The post-earnings fall in Apple and the post-earnings gain in Microsoft (MSFT) - Get Microsoft Corporation Report allowed the latter to overtake the former in market capitalization, making the Redmond, Wash., software giant the largest company in the stock market.
Apple came up short on expectations as supply-chain woes weighed on its results and management’s outlook.
At the end of the day, Apple has crushed expectations over the past year. Yet the stock hasn’t been much rewarded for its results, even though it recently hit new highs last quarter.
At the same time it’s nice to see the market not punishing the stock too badly after the company’s fiscal-fourth-quarter results.
Now, though, investors have to decide if this is a dip they want to buy or if it’s a warning sign about more pain on the way.
Trading Apple Stock
In early September, Apple hit a new all-time high just over $157. From there, it endured a sharp “ABC” correction down to the $138 area, the prior high from September 2020.
The stock was swept up in the overall market correction but found its footing where it needed to. While the stock traded well into earnings, the post-event reaction is less than ideal.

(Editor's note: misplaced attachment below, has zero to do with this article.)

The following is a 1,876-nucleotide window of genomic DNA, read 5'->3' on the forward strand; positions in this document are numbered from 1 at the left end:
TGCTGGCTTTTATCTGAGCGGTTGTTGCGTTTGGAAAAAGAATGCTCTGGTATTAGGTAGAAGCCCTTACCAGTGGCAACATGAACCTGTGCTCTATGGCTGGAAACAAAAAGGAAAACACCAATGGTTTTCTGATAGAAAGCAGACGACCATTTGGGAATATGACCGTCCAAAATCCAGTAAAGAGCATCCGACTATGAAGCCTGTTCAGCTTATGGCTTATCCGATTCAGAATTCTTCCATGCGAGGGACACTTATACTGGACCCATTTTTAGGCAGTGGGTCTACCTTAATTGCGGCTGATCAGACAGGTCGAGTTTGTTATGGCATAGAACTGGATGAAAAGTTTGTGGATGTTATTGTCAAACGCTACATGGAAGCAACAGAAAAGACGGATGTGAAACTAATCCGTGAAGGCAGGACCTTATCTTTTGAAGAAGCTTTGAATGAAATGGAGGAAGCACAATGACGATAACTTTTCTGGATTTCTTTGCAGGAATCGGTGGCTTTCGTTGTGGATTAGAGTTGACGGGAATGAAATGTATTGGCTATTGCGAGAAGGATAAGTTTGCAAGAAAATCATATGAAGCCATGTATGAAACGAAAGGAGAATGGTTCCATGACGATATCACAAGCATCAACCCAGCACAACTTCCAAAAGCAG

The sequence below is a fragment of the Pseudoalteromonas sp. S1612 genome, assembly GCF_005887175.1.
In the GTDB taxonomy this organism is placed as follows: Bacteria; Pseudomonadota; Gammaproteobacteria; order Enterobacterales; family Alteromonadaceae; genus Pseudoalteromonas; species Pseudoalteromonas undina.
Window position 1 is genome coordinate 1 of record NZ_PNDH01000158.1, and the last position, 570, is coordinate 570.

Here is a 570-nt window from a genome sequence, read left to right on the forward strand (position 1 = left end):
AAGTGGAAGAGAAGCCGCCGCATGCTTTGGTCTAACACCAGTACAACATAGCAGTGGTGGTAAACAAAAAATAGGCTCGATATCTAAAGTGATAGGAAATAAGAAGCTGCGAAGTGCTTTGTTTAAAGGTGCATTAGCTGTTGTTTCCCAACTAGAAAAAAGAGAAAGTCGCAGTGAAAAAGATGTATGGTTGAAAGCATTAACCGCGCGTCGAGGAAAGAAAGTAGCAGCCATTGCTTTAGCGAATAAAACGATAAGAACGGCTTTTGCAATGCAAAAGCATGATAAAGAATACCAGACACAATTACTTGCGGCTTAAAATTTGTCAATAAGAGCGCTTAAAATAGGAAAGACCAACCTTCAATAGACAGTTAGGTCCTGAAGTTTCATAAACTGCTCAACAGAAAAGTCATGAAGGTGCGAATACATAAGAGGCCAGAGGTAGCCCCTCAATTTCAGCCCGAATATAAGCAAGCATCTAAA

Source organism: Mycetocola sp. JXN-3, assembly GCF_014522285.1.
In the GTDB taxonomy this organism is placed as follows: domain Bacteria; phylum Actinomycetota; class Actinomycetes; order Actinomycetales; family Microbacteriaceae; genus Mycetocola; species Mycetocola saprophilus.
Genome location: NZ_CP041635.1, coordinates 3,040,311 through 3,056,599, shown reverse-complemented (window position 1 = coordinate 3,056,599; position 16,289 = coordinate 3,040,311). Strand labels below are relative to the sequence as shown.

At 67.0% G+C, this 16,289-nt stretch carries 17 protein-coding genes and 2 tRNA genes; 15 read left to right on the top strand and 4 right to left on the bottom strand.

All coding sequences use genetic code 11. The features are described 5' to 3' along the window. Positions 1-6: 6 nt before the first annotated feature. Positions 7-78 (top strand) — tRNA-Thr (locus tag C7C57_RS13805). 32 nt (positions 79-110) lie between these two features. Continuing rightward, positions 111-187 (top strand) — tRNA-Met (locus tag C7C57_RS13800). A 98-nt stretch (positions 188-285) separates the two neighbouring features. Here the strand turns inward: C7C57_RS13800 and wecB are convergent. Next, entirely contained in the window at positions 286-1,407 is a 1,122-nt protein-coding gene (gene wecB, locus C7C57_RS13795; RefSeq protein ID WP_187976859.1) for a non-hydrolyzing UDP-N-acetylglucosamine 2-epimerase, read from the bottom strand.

Apple stock took out this week’s low, but so far it’s finding a bid at the 50-day moving average and the 10-week moving average. That bodes well for bulls.
If the shares can stay above these two moving averages, I would argue that bulls remain in control of the stock.
Should Apple lose these measures, the $145 level will be back on watch. If that level is lost, it opens the door back down to the $138 to $140 zone, along with the 200-day moving average.
This would actually be an attractive buy-the-dip spot if Apple pulls back that far.
Over $145 and I remain bullish on Apple. If the stock can finish Friday above $150.18, it will finish above last week’s high.
In any regard, a move over $150 opens the door back to the recent high near $153, then the all-time high near $157.